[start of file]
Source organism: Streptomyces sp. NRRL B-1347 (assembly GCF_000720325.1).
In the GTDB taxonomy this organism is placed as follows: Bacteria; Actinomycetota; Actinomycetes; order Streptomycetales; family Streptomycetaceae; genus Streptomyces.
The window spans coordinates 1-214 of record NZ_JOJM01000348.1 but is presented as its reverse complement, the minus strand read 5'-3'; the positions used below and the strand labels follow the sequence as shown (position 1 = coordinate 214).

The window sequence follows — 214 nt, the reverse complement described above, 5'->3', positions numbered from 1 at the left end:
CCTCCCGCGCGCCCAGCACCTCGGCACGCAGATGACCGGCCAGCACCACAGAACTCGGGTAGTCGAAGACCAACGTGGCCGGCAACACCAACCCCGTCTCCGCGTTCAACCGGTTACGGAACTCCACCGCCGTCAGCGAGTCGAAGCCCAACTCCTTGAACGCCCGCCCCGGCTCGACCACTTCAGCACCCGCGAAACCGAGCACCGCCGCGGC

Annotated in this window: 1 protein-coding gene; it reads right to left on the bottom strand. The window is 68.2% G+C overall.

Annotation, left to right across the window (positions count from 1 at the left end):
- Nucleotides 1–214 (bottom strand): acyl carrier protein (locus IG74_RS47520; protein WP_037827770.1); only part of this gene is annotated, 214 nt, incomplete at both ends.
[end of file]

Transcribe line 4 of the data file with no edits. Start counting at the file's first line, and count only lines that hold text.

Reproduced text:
The window sequence follows — 214 nt, the reverse complement described above, 5'->3', positions numbered from 1 at the left end: